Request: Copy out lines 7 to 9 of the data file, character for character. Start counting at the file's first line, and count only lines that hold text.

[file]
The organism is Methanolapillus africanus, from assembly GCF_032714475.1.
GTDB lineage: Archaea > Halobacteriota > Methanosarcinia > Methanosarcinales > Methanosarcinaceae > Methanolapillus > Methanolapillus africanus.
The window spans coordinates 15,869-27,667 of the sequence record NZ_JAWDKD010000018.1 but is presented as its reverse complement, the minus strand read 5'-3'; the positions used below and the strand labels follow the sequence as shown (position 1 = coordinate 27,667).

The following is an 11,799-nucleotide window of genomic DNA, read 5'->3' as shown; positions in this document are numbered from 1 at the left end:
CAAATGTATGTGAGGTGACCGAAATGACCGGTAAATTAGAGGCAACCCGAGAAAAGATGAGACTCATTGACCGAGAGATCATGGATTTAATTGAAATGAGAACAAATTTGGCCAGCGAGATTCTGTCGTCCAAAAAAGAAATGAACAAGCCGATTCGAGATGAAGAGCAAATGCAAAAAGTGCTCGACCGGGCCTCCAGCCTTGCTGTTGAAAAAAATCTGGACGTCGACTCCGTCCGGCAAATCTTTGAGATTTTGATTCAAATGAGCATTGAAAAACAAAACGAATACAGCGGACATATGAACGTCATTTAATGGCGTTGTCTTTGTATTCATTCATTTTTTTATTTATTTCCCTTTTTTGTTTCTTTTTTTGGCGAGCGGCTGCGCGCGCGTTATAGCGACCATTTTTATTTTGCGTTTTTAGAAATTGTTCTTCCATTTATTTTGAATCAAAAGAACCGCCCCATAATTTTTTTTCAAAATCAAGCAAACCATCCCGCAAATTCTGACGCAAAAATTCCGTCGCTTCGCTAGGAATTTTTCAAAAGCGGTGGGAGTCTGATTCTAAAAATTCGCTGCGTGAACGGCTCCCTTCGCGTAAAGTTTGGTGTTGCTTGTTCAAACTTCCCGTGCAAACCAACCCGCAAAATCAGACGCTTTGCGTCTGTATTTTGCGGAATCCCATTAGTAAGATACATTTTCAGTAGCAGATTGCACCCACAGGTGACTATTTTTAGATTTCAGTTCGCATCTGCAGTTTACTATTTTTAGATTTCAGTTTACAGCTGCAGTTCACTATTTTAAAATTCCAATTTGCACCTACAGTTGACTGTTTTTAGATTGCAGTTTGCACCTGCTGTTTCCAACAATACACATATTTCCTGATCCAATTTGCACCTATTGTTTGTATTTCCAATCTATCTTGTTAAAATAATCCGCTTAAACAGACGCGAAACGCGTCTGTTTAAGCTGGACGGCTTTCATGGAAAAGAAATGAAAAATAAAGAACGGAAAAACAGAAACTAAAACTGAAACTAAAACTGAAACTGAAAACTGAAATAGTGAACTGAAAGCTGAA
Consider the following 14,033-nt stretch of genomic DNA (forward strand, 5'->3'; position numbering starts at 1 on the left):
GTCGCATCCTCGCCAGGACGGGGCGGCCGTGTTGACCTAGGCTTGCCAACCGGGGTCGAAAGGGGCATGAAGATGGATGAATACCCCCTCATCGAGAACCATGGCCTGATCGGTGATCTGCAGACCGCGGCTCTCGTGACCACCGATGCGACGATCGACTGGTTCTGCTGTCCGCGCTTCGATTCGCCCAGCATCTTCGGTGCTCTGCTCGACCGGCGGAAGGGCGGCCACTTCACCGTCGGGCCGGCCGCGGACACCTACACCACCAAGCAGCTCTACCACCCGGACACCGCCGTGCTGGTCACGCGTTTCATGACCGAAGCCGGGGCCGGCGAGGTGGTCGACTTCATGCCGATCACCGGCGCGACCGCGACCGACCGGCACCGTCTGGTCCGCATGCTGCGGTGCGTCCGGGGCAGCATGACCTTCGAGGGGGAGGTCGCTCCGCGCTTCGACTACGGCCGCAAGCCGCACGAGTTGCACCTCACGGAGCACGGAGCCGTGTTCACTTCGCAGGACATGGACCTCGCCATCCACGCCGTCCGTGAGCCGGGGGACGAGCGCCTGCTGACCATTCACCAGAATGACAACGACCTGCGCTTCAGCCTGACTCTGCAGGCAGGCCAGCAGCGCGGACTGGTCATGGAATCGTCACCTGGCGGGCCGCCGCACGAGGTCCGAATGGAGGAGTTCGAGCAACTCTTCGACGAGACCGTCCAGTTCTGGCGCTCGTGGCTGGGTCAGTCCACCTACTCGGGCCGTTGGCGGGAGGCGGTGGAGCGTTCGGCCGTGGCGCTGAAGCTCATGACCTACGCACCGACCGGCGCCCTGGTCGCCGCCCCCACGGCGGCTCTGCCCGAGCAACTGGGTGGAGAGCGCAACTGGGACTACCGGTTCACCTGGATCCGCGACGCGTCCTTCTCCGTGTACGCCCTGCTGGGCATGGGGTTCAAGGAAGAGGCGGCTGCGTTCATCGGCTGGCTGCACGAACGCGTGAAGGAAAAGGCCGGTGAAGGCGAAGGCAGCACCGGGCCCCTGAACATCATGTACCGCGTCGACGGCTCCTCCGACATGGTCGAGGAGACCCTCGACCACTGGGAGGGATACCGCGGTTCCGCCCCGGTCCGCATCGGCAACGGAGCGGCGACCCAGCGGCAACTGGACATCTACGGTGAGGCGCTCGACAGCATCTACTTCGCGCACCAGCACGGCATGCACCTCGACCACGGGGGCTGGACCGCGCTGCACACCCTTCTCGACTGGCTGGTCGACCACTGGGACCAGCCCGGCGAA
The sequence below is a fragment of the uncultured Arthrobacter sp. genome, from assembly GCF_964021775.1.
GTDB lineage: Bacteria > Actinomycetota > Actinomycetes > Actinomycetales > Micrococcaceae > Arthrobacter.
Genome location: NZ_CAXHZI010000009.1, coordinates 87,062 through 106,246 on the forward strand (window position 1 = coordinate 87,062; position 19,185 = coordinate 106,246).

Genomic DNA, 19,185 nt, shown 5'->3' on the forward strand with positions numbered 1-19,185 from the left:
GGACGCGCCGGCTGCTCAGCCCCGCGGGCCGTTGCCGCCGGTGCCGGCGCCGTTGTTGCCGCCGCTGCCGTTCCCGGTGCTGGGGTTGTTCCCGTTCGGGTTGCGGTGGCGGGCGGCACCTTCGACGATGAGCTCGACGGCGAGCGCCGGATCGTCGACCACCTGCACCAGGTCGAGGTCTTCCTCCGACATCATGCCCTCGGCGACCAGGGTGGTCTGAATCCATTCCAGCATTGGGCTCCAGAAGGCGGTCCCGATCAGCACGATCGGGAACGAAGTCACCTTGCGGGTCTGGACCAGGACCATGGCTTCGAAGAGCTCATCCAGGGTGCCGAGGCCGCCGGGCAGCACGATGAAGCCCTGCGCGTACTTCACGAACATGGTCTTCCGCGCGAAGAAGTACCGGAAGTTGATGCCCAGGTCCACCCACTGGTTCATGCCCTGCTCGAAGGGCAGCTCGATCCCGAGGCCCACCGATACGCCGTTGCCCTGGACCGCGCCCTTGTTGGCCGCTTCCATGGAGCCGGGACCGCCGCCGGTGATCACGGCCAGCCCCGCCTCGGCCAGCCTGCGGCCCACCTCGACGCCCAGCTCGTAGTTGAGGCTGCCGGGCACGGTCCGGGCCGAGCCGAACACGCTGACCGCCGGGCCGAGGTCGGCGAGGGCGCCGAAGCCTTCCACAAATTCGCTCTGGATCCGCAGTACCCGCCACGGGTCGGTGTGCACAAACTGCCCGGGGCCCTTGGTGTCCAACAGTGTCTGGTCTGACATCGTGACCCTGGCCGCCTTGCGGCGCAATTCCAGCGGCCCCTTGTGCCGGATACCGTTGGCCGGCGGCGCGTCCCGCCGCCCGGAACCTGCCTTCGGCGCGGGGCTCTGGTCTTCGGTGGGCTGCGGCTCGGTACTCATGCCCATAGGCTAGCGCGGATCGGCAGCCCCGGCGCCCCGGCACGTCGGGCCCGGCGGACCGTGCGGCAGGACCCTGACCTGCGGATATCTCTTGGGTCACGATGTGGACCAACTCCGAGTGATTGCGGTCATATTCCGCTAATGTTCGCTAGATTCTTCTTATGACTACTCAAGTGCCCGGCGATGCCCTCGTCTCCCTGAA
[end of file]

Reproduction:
GTCGCATCCTCGCCAGGACGGGGCGGCCGTGTTGACCTAGGCTTGCCAACCGGGGTCGAAAGGGGCATGAAGATGGATGAATACCCCCTCATCGAGAACCATGGCCTGATCGGTGATCTGCAGACCGCGGCTCTCGTGACCACCGATGCGACGATCGACTGGTTCTGCTGTCCGCGCTTCGATTCGCCCAGCATCTTCGGTGCTCTGCTCGACCGGCGGAAGGGCGGCCACTTCACCGTCGGGCCGGCCGCGGACACCTACACCACCAAGCAGCTCTACCACCCGGACACCGCCGTGCTGGTCACGCGTTTCATGACCGAAGCCGGGGCCGGCGAGGTGGTCGACTTCATGCCGATCACCGGCGCGACCGCGACCGACCGGCACCGTCTGGTCCGCATGCTGCGGTGCGTCCGGGGCAGCATGACCTTCGAGGGGGAGGTCGCTCCGCGCTTCGACTACGGCCGCAAGCCGCACGAGTTGCACCTCACGGAGCACGGAGCCGTGTTCACTTCGCAGGACATGGACCTCGCCATCCACGCCGTCCGTGAGCCGGGGGACGAGCGCCTGCTGACCATTCACCAGAATGACAACGACCTGCGCTTCAGCCTGACTCTGCAGGCAGGCCAGCAGCGCGGACTGGTCATGGAATCGTCACCTGGCGGGCCGCCGCACGAGGTCCGAATGGAGGAGTTCGAGCAACTCTTCGACGAGACCGTCCAGTTCTGGCGCTCGTGGCTGGGTCAGTCCACCTACTCGGGCCGTTGGCGGGAGGCGGTGGAGCGTTCGGCCGTGGCGCTGAAGCTCATGACCTACGCACCGACCGGCGCCCTGGTCGCCGCCCCCACGGCGGCTCTGCCCGAGCAACTGGGTGGAGAGCGCAACTGGGACTACCGGTTCACCTGGATCCGCGACGCGTCCTTCTCCGTGTACGCCCTGCTGGGCATGGGGTTCAAGGAAGAGGCGGCTGCGTTCATCGGCTGGCTGCACGAACGCGTGAAGGAAAAGGCCGGTGAAGGCGAAGGCAGCACCGGGCCCCTGAACATCATGTACCGCGTCGACGGCTCCTCCGACATGGTCGAGGAGACCCTCGACCACTGGGAGGGATACCGCGGTTCCGCCCCGGTCCGCATCGGCAACGGAGCGGCGACCCAGCGGCAACTGGACATCTACGGTGAGGCGCTCGACAGCATCTACTTCGCGCACCAGCACGGCATGCACCTCGACCACGGGGGCTGGACCGCGCTGCACACCCTTCTCGACTGGCTGGTCGACCACTGGGACCAGCCCGGCGAA
The sequence below is a fragment of the uncultured Arthrobacter sp. genome, from assembly GCF_964021775.1.
GTDB lineage: Bacteria > Actinomycetota > Actinomycetes > Actinomycetales > Micrococcaceae > Arthrobacter.